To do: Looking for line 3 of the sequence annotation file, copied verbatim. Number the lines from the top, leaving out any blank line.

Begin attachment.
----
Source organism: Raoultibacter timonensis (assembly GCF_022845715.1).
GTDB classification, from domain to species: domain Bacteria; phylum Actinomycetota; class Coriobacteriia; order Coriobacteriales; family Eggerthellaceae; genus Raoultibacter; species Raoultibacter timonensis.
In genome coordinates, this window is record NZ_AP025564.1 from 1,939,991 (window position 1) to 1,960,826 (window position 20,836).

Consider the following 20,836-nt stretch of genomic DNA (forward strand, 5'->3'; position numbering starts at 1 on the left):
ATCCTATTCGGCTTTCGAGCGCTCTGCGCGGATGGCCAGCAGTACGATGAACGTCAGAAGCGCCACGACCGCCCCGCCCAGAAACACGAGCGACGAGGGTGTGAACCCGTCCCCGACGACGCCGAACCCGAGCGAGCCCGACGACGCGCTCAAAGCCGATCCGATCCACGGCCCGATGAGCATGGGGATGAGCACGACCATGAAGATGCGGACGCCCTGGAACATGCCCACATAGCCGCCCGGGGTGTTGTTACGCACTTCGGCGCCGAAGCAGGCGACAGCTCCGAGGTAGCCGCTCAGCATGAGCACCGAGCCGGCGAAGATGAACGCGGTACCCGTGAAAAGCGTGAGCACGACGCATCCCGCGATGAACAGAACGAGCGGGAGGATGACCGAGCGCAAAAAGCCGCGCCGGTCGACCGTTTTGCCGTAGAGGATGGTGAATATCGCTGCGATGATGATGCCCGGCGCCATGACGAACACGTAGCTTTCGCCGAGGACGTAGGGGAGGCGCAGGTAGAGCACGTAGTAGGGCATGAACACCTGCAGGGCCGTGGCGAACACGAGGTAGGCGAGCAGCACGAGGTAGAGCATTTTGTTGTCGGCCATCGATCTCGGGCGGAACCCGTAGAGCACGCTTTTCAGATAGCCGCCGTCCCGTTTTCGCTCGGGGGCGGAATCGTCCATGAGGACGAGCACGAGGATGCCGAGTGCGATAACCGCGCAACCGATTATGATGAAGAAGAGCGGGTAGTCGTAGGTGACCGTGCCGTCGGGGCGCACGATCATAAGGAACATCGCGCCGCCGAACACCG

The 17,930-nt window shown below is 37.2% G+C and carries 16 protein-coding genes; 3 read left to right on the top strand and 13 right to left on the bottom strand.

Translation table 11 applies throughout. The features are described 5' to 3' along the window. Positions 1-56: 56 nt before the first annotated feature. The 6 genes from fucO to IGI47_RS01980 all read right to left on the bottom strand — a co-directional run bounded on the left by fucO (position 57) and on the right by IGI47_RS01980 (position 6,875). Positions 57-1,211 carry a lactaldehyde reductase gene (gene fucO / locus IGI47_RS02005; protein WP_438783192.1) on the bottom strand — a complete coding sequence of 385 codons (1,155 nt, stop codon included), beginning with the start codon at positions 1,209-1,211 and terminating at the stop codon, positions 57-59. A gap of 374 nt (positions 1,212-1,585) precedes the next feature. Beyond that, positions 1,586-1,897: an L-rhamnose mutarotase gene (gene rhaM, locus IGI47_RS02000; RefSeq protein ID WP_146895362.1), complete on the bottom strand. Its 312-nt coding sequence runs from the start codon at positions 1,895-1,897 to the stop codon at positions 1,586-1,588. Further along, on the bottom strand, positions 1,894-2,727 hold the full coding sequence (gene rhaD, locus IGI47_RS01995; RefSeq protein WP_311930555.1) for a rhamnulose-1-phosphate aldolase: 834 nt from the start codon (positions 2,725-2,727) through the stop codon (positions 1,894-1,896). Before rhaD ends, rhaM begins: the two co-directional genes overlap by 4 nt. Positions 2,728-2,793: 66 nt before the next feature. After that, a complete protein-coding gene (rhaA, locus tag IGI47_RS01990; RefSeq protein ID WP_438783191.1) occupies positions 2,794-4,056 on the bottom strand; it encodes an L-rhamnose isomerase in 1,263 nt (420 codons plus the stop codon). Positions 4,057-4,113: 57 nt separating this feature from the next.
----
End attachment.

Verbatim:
In genome coordinates, this window is record NZ_AP025564.1 from 1,939,991 (window position 1) to 1,960,826 (window position 20,836).